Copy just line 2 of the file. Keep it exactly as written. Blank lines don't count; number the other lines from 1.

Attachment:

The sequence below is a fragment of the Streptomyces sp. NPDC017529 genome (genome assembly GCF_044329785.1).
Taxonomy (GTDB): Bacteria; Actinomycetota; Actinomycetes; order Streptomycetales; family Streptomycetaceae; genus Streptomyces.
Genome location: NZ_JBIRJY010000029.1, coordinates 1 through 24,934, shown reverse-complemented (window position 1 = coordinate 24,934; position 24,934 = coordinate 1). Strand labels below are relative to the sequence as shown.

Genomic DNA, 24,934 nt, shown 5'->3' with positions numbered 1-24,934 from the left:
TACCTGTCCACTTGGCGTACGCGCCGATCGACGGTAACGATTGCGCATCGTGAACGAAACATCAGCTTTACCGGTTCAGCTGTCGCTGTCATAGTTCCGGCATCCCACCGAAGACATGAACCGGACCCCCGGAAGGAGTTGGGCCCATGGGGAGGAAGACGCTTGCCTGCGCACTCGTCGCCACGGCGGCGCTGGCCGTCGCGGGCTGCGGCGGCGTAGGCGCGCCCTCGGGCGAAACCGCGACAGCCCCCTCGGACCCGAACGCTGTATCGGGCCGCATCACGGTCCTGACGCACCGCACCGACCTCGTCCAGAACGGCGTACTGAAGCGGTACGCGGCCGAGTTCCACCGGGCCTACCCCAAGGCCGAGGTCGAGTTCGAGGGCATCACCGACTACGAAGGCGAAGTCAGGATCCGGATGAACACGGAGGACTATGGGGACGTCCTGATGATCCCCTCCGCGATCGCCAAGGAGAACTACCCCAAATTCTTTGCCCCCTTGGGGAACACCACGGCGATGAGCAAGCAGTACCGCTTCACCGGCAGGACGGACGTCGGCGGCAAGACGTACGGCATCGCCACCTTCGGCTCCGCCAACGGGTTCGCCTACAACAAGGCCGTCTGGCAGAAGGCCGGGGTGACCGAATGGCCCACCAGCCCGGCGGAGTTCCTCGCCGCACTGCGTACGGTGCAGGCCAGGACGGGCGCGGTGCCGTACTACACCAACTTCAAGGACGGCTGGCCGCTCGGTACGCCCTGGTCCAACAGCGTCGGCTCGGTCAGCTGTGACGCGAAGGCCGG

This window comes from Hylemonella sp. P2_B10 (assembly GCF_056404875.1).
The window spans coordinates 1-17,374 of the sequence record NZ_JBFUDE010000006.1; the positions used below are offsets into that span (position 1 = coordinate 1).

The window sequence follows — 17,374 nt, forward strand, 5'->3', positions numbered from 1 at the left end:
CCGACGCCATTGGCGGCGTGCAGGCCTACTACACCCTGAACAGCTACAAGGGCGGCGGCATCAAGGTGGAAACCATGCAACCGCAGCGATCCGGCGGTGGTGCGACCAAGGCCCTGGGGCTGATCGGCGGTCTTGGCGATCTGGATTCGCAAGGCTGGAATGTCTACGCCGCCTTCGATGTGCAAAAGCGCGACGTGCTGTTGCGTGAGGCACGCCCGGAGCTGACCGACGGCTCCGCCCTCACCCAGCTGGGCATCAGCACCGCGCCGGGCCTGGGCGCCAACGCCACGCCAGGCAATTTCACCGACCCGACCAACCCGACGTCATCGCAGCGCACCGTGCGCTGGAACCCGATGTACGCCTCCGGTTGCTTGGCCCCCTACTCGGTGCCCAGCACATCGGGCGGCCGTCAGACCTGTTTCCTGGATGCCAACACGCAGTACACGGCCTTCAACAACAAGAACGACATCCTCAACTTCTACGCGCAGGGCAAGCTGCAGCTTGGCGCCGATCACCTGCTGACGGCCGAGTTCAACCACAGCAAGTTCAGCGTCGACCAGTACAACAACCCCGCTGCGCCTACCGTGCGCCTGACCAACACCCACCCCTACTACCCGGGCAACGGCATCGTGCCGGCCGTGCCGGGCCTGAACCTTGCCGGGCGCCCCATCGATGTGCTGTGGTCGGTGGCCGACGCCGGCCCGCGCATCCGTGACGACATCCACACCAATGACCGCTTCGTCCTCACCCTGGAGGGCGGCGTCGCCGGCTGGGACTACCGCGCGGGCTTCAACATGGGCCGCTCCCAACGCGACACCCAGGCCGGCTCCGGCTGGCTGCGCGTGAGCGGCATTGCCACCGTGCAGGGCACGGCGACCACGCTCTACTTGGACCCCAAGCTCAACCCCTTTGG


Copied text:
Taxonomy (GTDB): Bacteria; Actinomycetota; Actinomycetes; order Streptomycetales; family Streptomycetaceae; genus Streptomyces.